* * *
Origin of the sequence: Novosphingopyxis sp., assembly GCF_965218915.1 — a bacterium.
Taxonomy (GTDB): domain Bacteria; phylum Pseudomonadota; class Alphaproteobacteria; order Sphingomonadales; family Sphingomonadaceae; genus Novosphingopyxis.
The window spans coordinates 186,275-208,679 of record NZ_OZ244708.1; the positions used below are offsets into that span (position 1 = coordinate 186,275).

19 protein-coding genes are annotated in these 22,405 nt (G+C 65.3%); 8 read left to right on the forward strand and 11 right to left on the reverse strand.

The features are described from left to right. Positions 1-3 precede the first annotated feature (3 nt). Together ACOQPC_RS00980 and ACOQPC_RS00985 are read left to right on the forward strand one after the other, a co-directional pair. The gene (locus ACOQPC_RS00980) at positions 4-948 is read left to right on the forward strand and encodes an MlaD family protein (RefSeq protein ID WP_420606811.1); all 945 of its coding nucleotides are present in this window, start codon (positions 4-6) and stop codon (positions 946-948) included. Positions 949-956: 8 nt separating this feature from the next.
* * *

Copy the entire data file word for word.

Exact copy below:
Origin of the sequence: Novosphingopyxis sp., assembly GCF_965218915.1 — a bacterium.
Taxonomy (GTDB): domain Bacteria; phylum Pseudomonadota; class Alphaproteobacteria; order Sphingomonadales; family Sphingomonadaceae; genus Novosphingopyxis.
The window spans coordinates 186,275-208,679 of record NZ_OZ244708.1; the positions used below are offsets into that span (position 1 = coordinate 186,275).

19 protein-coding genes are annotated in these 22,405 nt (G+C 65.3%); 8 read left to right on the forward strand and 11 right to left on the reverse strand.

The features are described from left to right. Positions 1-3 precede the first annotated feature (3 nt). Together ACOQPC_RS00980 and ACOQPC_RS00985 are read left to right on the forward strand one after the other, a co-directional pair. The gene (locus ACOQPC_RS00980) at positions 4-948 is read left to right on the forward strand and encodes an MlaD family protein (RefSeq protein ID WP_420606811.1); all 945 of its coding nucleotides are present in this window, start codon (positions 4-6) and stop codon (positions 946-948) included. Positions 949-956: 8 nt separating this feature from the next.